Symphony No. 8
- We went over the fingerings for a few sections and we went over some orchestra etiquette. It's ironic, but I did some research on orchestra etiquette and even took a mini-workshop, but as soon as I had to apply it, everything went out the window!
- Some etiquette we went over is if I share stands with another cellist, and I'm on the inside (which is where I'll be), than I'll need to turn the page. So Adam pointed out the measures where I should drop out and get ready to turn the page.
- Adam recommended that when I receive any type of music, the first thing to do is research it! That is, look it up on YouTube or download the music and listen to it with the score a few times.
- I have to admit, I tried this and for some reason I couldn't hear the cello or bass section, or maybe I just don't know what to listen for...
- We actually spent some time listening and following the notes which was extremely helpful! But I think I'll have to have him do that again. I don't have good enough/trained ears to pick up the cello section just yet. Weird right? You'd think I could figure that out easily because I play the cello and am "familiar" with the timbre of the instrument, but I can't!
- I also purchased and download two CDs since I figured I should probably be familiar with these compositions.
- Beethoven: Symphonies 1-9
- Wolfgang Amadeus Mozart: Horn Concerto No.3 in E-Flat Major, K.447; Horn Concerto No.4 in E-Flat Major, K.495; Oboe Concerto in C Major, K.314; Quartet for Oboe, Violin, Viola and Violoncello in F Maj
- I'll be listening to these pieces of music none stop for the next few weeks since I'm not familiar with them. :)
The community orchestra rotates between section leaders depending on who wants first chair. The current section leader knows I'm a beginner, so he emailed me some helpful tips.
Here is some info from Vera Matlin Jiji, Ph. D., who wrote a book on learning cello as an adult. Her advice is aimed at learning chamber music, but I think it applies to community orchestra work as well.
- "... Get yourself a CD recording [youtube works fine] and a full score ... Also get a full size cello part. First listen to the music until you know how it goes, how the cello part fits in, and how the parts work together...
- " By the way, do not despair when you realize you cannot play the part as quickly as the professionals do. Most amateur groups play at about a half to 2/3s of the tempo professionals use, and not just because they can't play faster. Often, modern professional groups play as if the faster the better. This is a s silly as ordering a gourmet meal, then eating it as fast as possible. Savor the music. Let it breathe.
- "Practice these parts, both alone and, if possible, along with the CD. [it's possible to find programs which will let you play music at a slow speed without changing pitch.]
- "...Get a full score and listen, following the cello part with your eyes, until you can read it as quickly as the CD is playing. Now follow the score as the CD is playing again, but this time concentrate on how the cello part fits in with the other. That's when to edit your part, penciling in any cues you find helpful, such as when you are playing with or against the melody line; when you are soloing; when you have the melody; which other instruments are playing a pattern similar to your own, etc. These hints will help you to keep up with others, even when your skills are still shaky. What you are doing is called "faking," but being able to fake well when you can't play a passage as written is a skill every respectable amateur must cultivate.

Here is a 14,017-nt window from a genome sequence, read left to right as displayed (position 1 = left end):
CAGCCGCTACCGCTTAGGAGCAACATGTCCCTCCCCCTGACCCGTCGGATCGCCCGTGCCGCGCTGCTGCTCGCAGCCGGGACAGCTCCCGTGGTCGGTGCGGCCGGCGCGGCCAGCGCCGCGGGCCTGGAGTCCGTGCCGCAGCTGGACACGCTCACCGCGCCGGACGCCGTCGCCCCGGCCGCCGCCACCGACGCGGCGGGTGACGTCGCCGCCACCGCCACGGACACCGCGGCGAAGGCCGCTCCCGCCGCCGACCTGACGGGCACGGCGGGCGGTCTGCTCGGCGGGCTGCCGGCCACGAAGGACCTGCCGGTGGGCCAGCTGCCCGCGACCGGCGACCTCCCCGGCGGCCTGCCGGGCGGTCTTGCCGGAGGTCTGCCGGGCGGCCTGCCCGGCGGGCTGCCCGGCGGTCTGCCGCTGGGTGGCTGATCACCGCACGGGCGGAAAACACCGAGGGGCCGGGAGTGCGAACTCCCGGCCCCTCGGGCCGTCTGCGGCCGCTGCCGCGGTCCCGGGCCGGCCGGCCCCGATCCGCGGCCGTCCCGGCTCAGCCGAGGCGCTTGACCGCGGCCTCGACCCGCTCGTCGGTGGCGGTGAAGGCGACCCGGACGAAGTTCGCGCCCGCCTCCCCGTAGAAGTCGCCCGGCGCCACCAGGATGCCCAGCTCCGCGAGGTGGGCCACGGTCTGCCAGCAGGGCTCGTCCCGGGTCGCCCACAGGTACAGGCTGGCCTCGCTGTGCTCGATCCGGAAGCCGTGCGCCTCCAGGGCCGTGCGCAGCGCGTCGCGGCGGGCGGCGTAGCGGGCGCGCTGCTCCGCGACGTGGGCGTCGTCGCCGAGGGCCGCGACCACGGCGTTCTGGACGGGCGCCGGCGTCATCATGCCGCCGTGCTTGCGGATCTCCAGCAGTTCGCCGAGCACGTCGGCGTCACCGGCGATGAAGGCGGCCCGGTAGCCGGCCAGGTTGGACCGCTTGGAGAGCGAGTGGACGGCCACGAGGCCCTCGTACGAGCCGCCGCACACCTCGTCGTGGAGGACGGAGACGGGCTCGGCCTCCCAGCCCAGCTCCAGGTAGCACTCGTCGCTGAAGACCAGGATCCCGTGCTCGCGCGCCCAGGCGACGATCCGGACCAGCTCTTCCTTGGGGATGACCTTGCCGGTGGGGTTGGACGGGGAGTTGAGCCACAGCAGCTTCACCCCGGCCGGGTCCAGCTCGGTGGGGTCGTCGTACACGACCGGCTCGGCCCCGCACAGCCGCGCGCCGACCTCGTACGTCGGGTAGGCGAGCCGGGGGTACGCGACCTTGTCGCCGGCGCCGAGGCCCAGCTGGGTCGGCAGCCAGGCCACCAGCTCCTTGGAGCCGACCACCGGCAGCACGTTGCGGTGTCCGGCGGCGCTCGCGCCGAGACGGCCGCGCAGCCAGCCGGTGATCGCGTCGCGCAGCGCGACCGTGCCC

- "Only after all of this should you begin to practice the cello part, marking appropriate fingerings and bowings as you go. Practice your part slowly at first, alone. When you think you have it in your fingers, then try playing the main notes (even if you have to skip the fast notes to keep up with the beat) along with the CD. The way I do this is to use headphones to cover only one of my ears. That ear gives me the recording's sound. The uncovered ear gives me my own cello's sound. When both ears are giving me much the same material, I'm ready to play it with others.
- "When playing with other amateurs, don't try too hard to play every single note correctly. I did that all the time at first, increasing my tension and the odds of slowing down. Play the main line. If necessary, play only the first note in each group of four when you have a passage of running sixteenths. If necessary, play wrong notes, but play them at the right time to allow your fellow ... players to keep the music going. Above all, keep counting and keep the time going.
- "When the music is fast, rest your bow on the middle of the string. Use only a small bit, say two inches, for each note. That helps to keep the pace going.
- "...[In a group, if you] are unsure of yourself, start by playing softly. First of all, if you are wrong, you won't be sounding a loud jarring note in everyone else's ears. Second, you will learn more quickly by hearing what the others are doing rather than by concentrating exclusively on your own part.
- "The beat is crucial...it's important...to stay exactly with the beat. That means that you shouldn't hesitate before the downbeat. If you do that in every measure, even the slightest bit, the piece will begin to drag. At the same time, when you come in on "one," don't hammer on the first beat of every measure. Play the music in phrases..."
Vera Matlin Jiji writes a wonderful book called Cello Playing for Music Lovers: A Self-Teaching Method which is a GREAT book!! I read through it when I first started researching method books and started learning how to play, and it seems that I should re-read it again!
Well, I guess it just boils down to practicing... so off to practice!